Archive Message - 1995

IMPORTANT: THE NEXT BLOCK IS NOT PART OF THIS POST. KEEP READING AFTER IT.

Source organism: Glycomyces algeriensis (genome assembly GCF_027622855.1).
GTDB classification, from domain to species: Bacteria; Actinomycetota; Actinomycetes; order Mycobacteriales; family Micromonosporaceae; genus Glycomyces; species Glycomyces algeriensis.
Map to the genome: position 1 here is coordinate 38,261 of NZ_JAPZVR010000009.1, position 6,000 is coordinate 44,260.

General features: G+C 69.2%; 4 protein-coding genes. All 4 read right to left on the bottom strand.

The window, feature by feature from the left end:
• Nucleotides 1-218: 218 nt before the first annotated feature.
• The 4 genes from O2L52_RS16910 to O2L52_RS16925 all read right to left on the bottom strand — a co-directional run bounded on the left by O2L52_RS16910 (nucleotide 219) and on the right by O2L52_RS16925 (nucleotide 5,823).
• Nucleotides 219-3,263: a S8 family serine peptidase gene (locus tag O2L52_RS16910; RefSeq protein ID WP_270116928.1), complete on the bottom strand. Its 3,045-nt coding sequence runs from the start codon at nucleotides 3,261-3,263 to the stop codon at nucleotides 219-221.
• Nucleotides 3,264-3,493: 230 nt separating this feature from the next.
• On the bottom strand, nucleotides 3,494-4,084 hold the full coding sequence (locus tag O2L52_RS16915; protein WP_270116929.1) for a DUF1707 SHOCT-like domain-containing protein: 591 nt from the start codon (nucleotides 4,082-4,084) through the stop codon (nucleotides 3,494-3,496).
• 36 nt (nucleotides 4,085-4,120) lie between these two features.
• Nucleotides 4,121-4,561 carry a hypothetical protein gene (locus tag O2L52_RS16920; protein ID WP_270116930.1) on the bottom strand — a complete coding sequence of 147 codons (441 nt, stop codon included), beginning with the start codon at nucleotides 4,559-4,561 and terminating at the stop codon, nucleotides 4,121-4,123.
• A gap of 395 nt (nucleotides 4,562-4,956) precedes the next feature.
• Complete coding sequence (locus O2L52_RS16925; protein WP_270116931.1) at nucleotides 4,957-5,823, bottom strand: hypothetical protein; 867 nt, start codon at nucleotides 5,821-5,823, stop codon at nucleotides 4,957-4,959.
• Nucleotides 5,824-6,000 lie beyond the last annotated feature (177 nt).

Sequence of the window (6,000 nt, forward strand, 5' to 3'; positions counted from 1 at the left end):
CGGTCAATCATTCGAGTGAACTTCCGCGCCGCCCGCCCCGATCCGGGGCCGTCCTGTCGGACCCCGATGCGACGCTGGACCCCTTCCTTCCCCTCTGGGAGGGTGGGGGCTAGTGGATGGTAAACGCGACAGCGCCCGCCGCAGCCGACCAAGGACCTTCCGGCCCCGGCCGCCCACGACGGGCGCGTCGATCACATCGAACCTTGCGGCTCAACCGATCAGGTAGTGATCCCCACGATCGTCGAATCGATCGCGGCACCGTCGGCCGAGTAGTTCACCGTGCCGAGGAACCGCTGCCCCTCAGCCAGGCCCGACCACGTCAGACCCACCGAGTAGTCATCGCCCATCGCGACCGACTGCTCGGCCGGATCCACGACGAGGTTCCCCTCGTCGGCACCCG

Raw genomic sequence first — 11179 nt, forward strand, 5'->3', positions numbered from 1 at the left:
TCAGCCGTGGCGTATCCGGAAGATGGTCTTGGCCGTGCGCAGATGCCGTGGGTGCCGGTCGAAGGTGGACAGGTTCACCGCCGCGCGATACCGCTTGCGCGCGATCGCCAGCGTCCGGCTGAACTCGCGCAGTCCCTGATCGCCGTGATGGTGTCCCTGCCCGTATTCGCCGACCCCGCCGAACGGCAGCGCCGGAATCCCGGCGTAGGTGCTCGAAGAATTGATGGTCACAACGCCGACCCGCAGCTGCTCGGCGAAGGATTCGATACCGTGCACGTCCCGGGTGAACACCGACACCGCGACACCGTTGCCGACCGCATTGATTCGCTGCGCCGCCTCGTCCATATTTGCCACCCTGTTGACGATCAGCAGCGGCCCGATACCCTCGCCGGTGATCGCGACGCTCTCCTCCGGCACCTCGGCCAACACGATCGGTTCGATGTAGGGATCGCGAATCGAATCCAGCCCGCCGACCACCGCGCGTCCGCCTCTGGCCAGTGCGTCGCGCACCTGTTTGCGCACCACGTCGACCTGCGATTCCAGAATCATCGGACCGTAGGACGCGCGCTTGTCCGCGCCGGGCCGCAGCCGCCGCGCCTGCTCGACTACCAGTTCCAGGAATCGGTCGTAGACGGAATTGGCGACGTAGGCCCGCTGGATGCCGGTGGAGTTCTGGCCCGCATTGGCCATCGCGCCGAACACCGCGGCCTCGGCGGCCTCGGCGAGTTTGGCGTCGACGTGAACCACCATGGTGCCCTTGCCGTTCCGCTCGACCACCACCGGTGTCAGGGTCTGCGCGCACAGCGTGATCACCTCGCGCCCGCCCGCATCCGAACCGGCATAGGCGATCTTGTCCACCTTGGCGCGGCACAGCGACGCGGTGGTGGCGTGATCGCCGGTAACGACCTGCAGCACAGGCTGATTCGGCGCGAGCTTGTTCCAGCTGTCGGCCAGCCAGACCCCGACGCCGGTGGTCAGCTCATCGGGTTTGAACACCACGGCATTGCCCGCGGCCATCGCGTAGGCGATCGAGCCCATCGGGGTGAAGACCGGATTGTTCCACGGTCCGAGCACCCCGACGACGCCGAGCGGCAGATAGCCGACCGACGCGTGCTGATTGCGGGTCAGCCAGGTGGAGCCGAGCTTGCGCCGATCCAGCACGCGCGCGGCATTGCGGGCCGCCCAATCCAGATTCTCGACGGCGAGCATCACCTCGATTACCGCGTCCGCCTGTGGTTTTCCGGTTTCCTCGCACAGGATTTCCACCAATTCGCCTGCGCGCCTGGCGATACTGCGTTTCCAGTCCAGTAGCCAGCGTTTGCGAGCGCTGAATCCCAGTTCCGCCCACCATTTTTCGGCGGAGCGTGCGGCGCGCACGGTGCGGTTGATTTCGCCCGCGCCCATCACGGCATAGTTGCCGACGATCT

From braintree!!!sun4nl!xs4all!!not-for-mail Thu Oct 26 10:31:22 1995 Path: braintree!!!sun4nl!xs4all!!not-for-mail From: nobody@REPLAY.COM (Anonymous) Newsgroups:,alt.religion.scientology Subject: AP: Prodigy Reaches Libel Pact Date: 24 Oct 1995 23:40:13 +0100 Organization: RePLaY aND CoMPaNY UnLimited Lines: 57 Sender: Distribution: inet Message-ID: <46jq0d$> NNTP-Posting-Host: XComm: Replay may or may not approve of the content of this posting XComm: Report misuse of this automated service to <postmaster@REPLAY.COM> Xref: braintree alt.religion.scientology:118250 AP 24 Oct 95 Copyright 1995 The Associated Press. All rights reserved. The information contained in this news report may not be published, broadcast or otherwise distributed without the prior written authority of the Associated Press. Prodigy Reaches Libel Pact NEW YORK (AP) -- Prodigy Services Co. appeared to emerge from the cloud of a libel lawsuit Tuesday when its accuser decided not to challenge new, key evidence the company plans to bring that could end the $200 million case. The agreement -- while not a legal settlement -- may hasten the end of the widely watched case, one of the first to define liability for on-line speech. The case involves a suit brought by investment firm Stratton Oakmont against Prodigy last November after a Prodigy subscriber anonymously criticized the firm's handling of an initial public offering. The subscriber's comment was posted on an electronic bulletin board devoted to investments. In May, New York State Court Judge Stuar Ain, who presided over the case, ruled Prodigy was a publisher subject to the rules of libel. He cited statements the company had made to potential subscribers in 1992 and earlier. Prodigy planned to challenge the ruling. The company came up with evidence that, long before the posting about Stratton Oakmont, it had changed its technical structure and marketing to make it clear to subscribers it was not responsible for content of messages. On Tuesday, Prodigy and Stratton Oakmont announced jointly that the investment firm would not challenge the new evidence. Prodigy said it was sorry if offensive statements concerning the firm, Stratton Oakmont, and its president Daniel Porush, about a year ago caused injury to their reputation. But Prodigy reiterated its belief that it is not a publisher subject to libel laws since the only review it makes of subscribers' messages is for obscene language. Jacob Zamansky, attorney representing Stratton Oakmont, said he still was unsure Prodigy's efforts were adequate to notify subscribers of its changes. But he said, "They've apologized and we have agreed to step aside and let the judge reconsider ruling." Prodigy spokesman Brian Ek said the company hoped Ain would take up its motion for summary judgment quickly. "The two parties are in agreement," he said. "There is no argument." Zamansky said he believed the suit caused a dialogue in the on-line industry about the potential damage that can result from anonymous messages. "The industry should regulate itself to head off government regulation and further court rulings," he said. In 1991, a federal judge in New York threw out a libel suit against CompuServe, another large on-line service, that involved a newsletter distributed electronically.


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